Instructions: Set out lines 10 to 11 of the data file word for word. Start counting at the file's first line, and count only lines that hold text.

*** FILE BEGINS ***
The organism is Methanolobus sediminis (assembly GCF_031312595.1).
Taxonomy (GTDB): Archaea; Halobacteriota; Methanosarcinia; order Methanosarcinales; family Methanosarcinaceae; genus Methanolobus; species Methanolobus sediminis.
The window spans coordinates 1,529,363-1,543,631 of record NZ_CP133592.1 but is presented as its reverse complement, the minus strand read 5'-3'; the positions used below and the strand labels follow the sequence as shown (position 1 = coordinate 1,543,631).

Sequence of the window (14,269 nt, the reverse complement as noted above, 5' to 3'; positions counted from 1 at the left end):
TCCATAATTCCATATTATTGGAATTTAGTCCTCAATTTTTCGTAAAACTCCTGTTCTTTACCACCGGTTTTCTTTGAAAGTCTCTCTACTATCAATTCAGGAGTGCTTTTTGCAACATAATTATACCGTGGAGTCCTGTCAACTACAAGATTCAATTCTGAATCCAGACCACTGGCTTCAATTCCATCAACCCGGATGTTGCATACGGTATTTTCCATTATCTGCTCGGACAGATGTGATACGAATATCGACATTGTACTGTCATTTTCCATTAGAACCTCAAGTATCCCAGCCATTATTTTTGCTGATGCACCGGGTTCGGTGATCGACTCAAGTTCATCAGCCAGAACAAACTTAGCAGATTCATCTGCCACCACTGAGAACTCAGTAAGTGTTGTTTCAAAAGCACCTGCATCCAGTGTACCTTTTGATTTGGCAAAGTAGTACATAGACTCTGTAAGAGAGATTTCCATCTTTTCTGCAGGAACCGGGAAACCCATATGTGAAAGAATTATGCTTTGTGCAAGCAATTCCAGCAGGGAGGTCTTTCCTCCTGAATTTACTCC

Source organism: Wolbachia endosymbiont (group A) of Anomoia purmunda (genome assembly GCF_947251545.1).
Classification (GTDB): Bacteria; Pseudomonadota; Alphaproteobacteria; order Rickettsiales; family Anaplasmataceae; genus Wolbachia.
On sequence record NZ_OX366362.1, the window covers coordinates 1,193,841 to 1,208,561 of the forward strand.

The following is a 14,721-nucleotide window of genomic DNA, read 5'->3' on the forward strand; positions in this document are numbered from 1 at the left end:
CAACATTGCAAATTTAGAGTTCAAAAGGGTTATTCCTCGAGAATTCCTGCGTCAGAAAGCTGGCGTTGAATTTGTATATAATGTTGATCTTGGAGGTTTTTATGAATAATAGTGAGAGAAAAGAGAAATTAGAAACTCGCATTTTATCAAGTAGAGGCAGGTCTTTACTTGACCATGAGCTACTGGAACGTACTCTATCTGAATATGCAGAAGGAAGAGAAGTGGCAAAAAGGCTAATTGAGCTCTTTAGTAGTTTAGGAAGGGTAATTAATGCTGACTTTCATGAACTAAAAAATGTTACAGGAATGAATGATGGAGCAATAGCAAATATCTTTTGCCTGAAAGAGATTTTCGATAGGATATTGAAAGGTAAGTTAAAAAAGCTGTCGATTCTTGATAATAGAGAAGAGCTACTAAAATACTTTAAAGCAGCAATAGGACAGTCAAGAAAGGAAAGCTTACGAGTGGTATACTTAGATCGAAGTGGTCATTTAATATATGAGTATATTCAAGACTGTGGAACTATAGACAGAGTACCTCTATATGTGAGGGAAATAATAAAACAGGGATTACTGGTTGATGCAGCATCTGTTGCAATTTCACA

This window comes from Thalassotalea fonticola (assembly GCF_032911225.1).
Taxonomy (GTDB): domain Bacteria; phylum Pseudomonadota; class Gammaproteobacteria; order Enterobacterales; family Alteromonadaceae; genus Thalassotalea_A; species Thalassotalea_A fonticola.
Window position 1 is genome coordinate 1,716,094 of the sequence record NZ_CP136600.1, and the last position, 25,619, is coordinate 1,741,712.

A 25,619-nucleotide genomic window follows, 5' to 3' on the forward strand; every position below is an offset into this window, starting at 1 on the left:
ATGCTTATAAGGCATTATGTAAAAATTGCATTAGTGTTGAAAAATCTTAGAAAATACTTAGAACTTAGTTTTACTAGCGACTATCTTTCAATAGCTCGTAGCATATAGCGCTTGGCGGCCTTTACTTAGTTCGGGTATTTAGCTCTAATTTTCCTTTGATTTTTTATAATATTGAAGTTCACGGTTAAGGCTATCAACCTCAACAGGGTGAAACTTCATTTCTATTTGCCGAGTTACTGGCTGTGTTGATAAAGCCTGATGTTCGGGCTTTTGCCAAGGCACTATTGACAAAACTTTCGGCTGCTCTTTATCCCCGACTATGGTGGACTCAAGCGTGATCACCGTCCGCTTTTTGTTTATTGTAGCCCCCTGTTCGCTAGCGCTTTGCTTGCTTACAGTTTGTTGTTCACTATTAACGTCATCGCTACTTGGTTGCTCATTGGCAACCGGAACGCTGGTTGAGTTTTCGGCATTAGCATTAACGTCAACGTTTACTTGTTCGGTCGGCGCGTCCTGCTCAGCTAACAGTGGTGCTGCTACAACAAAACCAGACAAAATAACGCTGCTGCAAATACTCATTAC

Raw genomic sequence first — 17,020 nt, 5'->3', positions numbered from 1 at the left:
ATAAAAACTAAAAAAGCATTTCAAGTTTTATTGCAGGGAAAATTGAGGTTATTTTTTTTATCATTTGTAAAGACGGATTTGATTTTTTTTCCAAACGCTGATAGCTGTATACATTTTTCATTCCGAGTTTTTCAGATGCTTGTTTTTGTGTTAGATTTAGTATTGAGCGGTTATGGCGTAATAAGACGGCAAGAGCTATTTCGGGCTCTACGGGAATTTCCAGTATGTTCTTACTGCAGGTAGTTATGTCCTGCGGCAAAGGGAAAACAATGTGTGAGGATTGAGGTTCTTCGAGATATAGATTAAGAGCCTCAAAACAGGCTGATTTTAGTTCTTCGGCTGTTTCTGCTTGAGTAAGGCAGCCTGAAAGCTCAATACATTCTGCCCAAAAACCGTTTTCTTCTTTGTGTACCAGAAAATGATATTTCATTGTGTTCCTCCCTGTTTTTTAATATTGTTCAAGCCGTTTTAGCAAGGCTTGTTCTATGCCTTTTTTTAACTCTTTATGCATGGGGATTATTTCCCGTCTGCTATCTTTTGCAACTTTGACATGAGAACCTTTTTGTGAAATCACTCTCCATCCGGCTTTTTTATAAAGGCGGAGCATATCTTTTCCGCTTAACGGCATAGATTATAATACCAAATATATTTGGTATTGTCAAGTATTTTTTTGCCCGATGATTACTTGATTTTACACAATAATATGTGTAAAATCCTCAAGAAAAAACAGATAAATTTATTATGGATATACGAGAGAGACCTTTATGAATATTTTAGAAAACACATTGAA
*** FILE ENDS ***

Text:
CAACATTGCAAATTTAGAGTTCAAAAGGGTTATTCCTCGAGAATTCCTGCGTCAGAAAGCTGGCGTTGAATTTGTATATAATGTTGATCTTGGAGGTTTTTATGAATAATAGTGAGAGAAAAGAGAAATTAGAAACTCGCATTTTATCAAGTAGAGGCAGGTCTTTACTTGACCATGAGCTACTGGAACGTACTCTATCTGAATATGCAGAAGGAAGAGAAGTGGCAAAAAGGCTAATTGAGCTCTTTAGTAGTTTAGGAAGGGTAATTAATGCTGACTTTCATGAACTAAAAAATGTTACAGGAATGAATGATGGAGCAATAGCAAATATCTTTTGCCTGAAAGAGATTTTCGATAGGATATTGAAAGGTAAGTTAAAAAAGCTGTCGATTCTTGATAATAGAGAAGAGCTACTAAAATACTTTAAAGCAGCAATAGGACAGTCAAGAAAGGAAAGCTTACGAGTGGTATACTTAGATCGAAGTGGTCATTTAATATATGAGTATATTCAAGACTGTGGAACTATAGACAGAGTACCTCTATATGTGAGGGAAATAATAAAACAGGGATTACTGGTTGATGCAGCATCTGTTGCAATTTCACA

This window comes from Thalassotalea fonticola (assembly GCF_032911225.1).